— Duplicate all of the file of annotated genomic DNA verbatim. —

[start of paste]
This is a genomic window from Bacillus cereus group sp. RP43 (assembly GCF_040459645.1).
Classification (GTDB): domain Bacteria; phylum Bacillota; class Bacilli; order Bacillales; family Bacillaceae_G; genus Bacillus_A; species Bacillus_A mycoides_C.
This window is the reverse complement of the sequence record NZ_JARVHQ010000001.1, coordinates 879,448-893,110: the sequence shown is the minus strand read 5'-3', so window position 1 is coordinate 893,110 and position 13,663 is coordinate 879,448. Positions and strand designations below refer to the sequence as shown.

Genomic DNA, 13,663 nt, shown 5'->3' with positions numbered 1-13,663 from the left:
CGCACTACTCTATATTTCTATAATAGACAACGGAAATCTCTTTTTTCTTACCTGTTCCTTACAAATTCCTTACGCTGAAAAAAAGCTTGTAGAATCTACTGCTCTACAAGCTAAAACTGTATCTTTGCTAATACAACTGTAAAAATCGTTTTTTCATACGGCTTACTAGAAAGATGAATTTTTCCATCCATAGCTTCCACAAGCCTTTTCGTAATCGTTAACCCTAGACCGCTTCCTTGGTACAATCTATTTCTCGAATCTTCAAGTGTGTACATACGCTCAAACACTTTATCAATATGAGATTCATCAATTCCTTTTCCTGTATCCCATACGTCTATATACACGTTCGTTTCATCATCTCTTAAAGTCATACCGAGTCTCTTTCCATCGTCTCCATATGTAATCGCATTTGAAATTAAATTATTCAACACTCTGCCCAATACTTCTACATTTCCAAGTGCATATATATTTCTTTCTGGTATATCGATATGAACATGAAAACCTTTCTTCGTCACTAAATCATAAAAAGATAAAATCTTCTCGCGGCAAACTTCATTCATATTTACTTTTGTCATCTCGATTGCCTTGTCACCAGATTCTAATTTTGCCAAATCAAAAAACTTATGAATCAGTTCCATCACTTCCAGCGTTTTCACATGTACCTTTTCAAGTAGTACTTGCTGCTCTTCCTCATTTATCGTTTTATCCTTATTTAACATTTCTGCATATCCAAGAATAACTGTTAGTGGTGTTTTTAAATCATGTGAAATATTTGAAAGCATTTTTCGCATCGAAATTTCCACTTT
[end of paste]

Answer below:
This is a genomic window from Bacillus cereus group sp. RP43 (assembly GCF_040459645.1).
Classification (GTDB): domain Bacteria; phylum Bacillota; class Bacilli; order Bacillales; family Bacillaceae_G; genus Bacillus_A; species Bacillus_A mycoides_C.
This window is the reverse complement of the sequence record NZ_JARVHQ010000001.1, coordinates 879,448-893,110: the sequence shown is the minus strand read 5'-3', so window position 1 is coordinate 893,110 and position 13,663 is coordinate 879,448. Positions and strand designations below refer to the sequence as shown.

Genomic DNA, 13,663 nt, shown 5'->3' with positions numbered 1-13,663 from the left:
CGCACTACTCTATATTTCTATAATAGACAACGGAAATCTCTTTTTTCTTACCTGTTCCTTACAAATTCCTTACGCTGAAAAAAAGCTTGTAGAATCTACTGCTCTACAAGCTAAAACTGTATCTTTGCTAATACAACTGTAAAAATCGTTTTTTCATACGGCTTACTAGAAAGATGAATTTTTCCATCCATAGCTTCCACAAGCCTTTTCGTAATCGTTAACCCTAGACCGCTTCCTTGGTACAATCTATTTCTCGAATCTTCAAGTGTGTACATACGCTCAAACACTTTATCAATATGAGATTCATCAATTCCTTTTCCTGTATCCCATACGTCTATATACACGTTCGTTTCATCATCTCTTAAAGTCATACCGAGTCTCTTTCCATCGTCTCCATATGTAATCGCATTTGAAATTAAATTATTCAACACTCTGCCCAATACTTCTACATTTCCAAGTGCATATATATTTCTTTCTGGTATATCGATATGAACATGAAAACCTTTCTTCGTCACTAAATCATAAAAAGATAAAATCTTCTCGCGGCAAACTTCATTCATATTTACTTTTGTCATCTCGATTGCCTTGTCACCAGATTCTAATTTTGCCAAATCAAAAAACTTATGAATCAGTTCCATCACTTCCAGCGTTTTCACATGTACCTTTTCAAGTAGTACTTGCTGCTCTTCCTCATTTATCGTTTTATCCTTATTTAACATTTCTGCATATCCAAGAATAACTGTTAGTGGTGTTTTTAAATCATGTGAAATATTTGAAAGCATTTTTCGCATCGAAATTTCCACTTT